# Persistent Confusions about Hypothesis Testing in the Social Sciences

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## Abstract

**:**

## 1. Introduction

## 2. Hypothesis Testing Concepts and Terminology

H0 is Actually True | H0 is Actually False | |
---|---|---|

Experimental conclusion: reject H0 | Type I error is committed | Experimental conclusion is correct |

Experimental conclusion: do not reject H0 | Experimental conclusion is correct | Type II error is committed |

## 3. Contemporary Textbooks’ Misinterpretations of Hypothesis Testing Concepts

#### 3.1. Erroneous Interpretations of α

In the example at hand, the null hypothesis was rejected and the probability that this decision was incorrect is 0.05.

As z_{obt}> 2.33, you would reject the null hypothesis, knowing there is a 1 in 100 chance that you are making the wrong the decision (Type I error).

_{obt}> 2.33, you would reject H0, knowing that in an experiment where H0 is true there is a 1 in 100 chance that the experimental result will lead to rejection of H0 under the current decision criterion (Type I error)”. This is an entirely different assertion from the one they actually made.

#### 3.2. Erroneous Interpretations of p-Value

Sir Ronald A. Fisher, established the basic guidelines for significance testing. He said that a statistical result may be considered significant if it can be shown that the probability of it being rejected due to chance is 5% or less. In inferential statistics, this probability is called the p-value, 5% is called the significance level (α), and the desired relationship between the p-value and α is denoted as: p ≤ 0.05. The significance level is the maximum level of risk that we are willing to accept as the price of our inference from the sample to the population. If the p-value is less than 0.05 or 5%, it means that we have a 5% chance of being incorrect in rejecting the null hypothesis or having a Type I error.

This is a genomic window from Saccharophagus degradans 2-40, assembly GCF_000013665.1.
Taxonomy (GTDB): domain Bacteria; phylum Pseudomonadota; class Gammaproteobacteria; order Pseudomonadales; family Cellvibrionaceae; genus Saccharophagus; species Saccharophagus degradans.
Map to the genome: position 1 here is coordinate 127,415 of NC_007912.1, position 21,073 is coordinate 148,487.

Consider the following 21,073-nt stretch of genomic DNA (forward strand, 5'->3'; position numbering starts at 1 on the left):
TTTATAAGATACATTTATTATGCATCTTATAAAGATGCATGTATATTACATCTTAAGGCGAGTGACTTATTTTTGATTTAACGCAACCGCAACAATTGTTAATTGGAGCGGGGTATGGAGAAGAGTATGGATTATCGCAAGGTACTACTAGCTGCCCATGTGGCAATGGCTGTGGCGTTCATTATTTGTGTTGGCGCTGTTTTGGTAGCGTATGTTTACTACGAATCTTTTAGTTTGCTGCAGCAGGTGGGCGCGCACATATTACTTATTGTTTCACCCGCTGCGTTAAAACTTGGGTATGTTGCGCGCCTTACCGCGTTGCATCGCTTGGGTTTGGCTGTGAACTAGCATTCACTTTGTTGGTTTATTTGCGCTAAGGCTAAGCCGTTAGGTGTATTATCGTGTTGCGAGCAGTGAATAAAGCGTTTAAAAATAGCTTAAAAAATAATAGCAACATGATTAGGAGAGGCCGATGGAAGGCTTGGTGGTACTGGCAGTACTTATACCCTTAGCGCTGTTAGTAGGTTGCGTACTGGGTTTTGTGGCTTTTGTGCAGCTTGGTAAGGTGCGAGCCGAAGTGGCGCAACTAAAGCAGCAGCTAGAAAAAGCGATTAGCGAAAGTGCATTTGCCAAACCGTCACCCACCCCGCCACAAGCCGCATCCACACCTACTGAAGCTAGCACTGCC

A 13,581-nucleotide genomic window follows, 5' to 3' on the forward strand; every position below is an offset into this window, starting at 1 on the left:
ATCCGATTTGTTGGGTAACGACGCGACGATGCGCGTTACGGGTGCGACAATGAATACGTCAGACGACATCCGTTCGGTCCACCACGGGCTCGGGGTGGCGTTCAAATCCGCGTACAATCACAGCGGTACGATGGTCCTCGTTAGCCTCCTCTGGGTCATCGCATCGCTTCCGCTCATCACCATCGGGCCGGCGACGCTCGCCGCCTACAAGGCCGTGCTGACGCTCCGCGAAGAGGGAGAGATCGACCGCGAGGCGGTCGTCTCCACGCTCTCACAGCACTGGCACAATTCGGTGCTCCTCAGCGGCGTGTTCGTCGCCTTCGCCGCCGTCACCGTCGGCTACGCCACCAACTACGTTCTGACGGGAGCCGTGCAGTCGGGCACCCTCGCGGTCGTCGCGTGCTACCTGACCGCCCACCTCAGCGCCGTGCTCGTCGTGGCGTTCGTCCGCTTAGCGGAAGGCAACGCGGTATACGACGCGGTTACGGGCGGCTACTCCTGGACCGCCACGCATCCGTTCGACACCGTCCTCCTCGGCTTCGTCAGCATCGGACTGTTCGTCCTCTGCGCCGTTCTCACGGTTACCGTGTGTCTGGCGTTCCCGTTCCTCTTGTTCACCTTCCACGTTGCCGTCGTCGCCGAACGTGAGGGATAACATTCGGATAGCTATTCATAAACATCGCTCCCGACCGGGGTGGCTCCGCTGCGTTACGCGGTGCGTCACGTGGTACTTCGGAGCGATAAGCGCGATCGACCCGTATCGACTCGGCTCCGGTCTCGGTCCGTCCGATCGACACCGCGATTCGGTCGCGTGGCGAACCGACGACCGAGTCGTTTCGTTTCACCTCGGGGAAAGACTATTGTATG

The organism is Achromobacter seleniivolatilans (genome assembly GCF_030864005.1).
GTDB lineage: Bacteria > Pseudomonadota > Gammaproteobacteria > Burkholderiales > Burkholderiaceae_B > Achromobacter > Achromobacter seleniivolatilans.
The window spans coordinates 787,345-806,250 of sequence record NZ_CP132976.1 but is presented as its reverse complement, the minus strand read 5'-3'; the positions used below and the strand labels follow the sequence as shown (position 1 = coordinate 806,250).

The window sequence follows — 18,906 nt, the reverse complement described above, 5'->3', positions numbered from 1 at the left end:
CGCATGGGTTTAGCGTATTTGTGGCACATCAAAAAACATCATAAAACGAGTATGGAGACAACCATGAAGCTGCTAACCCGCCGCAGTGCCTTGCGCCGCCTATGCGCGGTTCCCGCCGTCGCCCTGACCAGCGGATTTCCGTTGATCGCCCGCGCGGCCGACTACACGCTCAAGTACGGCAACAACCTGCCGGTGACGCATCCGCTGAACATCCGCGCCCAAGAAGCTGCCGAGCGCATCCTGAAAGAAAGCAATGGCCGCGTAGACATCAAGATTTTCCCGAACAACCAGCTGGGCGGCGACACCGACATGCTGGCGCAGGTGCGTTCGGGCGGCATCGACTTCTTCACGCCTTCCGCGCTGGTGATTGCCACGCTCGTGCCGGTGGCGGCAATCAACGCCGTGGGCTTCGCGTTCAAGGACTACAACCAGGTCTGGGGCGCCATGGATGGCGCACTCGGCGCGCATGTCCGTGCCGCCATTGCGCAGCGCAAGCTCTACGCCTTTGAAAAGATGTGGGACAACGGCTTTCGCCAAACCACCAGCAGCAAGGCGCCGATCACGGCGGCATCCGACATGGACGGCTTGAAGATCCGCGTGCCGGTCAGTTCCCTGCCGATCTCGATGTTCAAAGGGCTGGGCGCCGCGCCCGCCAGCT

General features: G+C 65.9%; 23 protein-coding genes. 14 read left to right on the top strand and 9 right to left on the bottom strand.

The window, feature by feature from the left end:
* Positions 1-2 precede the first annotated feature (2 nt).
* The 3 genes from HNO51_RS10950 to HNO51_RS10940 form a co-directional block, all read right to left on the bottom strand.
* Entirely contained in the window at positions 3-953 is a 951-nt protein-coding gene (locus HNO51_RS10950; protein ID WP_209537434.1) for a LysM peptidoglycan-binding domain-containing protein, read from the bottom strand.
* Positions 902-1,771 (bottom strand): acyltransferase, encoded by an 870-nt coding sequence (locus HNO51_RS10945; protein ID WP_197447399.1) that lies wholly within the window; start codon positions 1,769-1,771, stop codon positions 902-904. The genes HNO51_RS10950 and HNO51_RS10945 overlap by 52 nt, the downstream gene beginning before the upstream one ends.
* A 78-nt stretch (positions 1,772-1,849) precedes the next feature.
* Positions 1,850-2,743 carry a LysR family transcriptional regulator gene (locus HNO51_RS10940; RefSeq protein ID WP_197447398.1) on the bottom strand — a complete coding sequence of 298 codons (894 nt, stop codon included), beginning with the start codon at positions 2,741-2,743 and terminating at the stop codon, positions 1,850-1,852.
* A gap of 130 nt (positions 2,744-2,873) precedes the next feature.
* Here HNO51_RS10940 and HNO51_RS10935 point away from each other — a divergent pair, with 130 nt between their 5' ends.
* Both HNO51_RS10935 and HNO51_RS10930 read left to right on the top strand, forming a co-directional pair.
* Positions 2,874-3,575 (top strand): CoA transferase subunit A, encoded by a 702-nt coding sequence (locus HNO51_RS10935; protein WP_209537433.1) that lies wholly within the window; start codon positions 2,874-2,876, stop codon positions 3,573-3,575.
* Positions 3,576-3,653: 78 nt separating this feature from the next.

## 4. Analysis of Causes of Erroneous Interpretations

If we set our alpha level to the conventional .05, then the probability that we will reject the null hypothesis wrongly, that is, make a Type I error, is also .05. After all, by setting the alpha level to .05 for a statistical test we commit ourselves to rejecting the null hypothesis if the result we obtain would occur 5% of the time or less given that the null hypothesis is true. If we did the same experiment again and again, and in fact there is no effect in the population, over the long run 95% of the time we would correctly claim no effect. But 5% of the time, just by the luck of the draw, we would wrongly claim an effect.

## 5. Conclusions

## Acknowledgments

## Author Contributions

## Abbreviations

α | Significance level; |

H0 | Null hypothesis; |

H1 | Alternative hypothesis. |

## Appendix A: Conditional Probability Calculations

= α·Pr[H0 is true in the experiment]

## Appendix B: Textbooks Examined in the Study

## Conflicts of Interest

## References

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**MDPI and ACS Style**

Thron, C.; Miller, V. Persistent Confusions about Hypothesis Testing in the Social Sciences. *Soc. Sci.* **2015**, *4*, 361-372.
https://doi.org/10.3390/socsci4020361

**AMA Style**

Thron C, Miller V. Persistent Confusions about Hypothesis Testing in the Social Sciences. *Social Sciences*. 2015; 4(2):361-372.
https://doi.org/10.3390/socsci4020361

**Chicago/Turabian Style**

Thron, Christopher, and Vincent Miller. 2015. "Persistent Confusions about Hypothesis Testing in the Social Sciences" *Social Sciences* 4, no. 2: 361-372.
https://doi.org/10.3390/socsci4020361